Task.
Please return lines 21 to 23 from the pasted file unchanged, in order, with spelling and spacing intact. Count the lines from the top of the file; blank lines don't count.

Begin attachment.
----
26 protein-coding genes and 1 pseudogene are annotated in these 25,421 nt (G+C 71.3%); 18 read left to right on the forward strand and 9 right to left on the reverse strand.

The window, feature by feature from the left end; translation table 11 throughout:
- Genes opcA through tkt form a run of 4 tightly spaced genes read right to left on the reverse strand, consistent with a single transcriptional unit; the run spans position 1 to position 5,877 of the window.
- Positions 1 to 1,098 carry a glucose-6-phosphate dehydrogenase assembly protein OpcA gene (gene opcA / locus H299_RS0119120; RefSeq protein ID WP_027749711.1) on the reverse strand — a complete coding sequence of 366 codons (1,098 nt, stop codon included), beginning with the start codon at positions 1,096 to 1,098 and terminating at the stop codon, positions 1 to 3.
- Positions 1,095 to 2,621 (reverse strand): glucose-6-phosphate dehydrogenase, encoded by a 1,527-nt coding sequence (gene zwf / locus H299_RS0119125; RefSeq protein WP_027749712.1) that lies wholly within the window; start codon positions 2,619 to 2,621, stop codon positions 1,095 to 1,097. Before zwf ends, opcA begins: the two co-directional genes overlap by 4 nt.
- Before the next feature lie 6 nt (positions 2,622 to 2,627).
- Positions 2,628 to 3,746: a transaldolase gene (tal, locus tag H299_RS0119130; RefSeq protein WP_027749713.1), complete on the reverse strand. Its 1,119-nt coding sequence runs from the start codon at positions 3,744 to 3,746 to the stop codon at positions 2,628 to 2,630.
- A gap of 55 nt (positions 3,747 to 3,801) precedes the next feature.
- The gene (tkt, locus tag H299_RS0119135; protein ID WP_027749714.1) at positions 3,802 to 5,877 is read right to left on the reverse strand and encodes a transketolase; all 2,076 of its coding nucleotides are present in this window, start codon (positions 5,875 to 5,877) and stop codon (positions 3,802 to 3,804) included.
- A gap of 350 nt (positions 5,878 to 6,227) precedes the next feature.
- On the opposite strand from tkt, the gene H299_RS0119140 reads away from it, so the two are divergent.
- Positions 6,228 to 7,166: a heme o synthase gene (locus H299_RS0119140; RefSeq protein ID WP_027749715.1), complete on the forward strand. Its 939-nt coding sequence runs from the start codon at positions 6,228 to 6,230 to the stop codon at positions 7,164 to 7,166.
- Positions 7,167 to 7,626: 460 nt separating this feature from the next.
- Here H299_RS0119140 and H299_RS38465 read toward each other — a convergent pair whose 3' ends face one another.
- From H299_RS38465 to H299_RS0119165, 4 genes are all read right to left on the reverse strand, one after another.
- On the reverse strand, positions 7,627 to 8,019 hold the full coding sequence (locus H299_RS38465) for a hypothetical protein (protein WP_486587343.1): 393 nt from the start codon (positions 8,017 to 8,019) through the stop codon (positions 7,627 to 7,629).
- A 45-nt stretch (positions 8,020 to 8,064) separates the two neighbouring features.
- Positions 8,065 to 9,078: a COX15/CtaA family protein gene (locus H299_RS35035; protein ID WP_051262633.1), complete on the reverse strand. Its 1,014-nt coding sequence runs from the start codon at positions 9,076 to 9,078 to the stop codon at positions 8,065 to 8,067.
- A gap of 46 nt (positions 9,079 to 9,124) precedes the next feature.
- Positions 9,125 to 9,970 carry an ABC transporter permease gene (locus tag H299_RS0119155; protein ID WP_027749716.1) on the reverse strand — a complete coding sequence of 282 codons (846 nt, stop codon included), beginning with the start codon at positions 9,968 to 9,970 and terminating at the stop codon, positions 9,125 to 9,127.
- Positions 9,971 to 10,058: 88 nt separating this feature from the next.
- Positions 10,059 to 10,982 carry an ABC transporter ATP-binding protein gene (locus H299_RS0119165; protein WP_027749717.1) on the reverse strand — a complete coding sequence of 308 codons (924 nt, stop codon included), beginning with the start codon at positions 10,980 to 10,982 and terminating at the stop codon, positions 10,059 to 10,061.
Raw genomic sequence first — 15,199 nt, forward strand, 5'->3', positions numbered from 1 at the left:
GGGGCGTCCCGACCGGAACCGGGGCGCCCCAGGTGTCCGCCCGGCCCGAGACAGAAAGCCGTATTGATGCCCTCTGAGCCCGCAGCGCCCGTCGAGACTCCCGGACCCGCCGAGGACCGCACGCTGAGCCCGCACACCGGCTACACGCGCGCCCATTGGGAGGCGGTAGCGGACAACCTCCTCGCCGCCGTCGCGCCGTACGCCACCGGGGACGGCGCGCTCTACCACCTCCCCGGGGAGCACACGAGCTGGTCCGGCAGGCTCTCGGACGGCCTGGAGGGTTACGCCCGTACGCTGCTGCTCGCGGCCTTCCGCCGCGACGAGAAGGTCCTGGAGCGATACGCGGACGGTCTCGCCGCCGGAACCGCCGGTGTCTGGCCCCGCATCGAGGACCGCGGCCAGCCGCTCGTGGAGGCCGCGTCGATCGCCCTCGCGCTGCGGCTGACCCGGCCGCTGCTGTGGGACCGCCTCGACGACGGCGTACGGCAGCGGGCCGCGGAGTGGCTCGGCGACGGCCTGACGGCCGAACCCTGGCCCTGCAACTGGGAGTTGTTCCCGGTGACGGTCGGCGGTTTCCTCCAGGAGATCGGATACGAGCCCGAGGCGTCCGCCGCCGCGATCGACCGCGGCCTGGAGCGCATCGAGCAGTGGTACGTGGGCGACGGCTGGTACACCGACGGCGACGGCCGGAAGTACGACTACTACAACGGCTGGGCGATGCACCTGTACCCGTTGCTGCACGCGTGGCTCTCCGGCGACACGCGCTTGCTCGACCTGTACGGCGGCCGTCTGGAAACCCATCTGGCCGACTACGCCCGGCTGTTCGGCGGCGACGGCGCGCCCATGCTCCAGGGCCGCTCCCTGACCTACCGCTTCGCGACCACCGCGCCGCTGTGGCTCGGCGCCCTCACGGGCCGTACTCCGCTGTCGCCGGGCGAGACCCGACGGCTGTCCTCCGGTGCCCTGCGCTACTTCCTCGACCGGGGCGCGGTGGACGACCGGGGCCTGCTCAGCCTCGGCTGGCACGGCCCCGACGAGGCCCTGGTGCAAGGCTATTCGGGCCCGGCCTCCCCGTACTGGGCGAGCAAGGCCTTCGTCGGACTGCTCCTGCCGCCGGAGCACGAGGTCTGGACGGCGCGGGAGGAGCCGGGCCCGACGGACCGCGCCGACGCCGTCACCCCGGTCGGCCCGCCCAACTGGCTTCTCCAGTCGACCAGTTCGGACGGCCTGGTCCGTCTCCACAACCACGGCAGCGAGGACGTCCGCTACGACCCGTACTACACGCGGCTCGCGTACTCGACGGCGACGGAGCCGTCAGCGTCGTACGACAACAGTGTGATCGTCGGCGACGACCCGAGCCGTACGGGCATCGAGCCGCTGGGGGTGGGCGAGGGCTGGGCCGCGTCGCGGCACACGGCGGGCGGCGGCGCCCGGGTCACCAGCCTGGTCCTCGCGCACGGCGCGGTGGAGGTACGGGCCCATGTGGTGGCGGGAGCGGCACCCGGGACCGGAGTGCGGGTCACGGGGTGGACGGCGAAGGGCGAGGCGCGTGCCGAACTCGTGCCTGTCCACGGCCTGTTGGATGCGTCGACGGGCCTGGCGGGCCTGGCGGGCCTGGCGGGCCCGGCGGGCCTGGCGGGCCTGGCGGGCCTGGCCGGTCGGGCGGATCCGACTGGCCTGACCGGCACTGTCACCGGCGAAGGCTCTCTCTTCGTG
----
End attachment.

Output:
- Positions 9,971 to 10,058: 88 nt separating this feature from the next.
- Positions 10,059 to 10,982 carry an ABC transporter ATP-binding protein gene (locus H299_RS0119165; protein WP_027749717.1) on the reverse strand — a complete coding sequence of 308 codons (924 nt, stop codon included), beginning with the start codon at positions 10,980 to 10,982 and terminating at the stop codon, positions 10,059 to 10,061.
Raw genomic sequence first — 15,199 nt, forward strand, 5'->3', positions numbered from 1 at the left: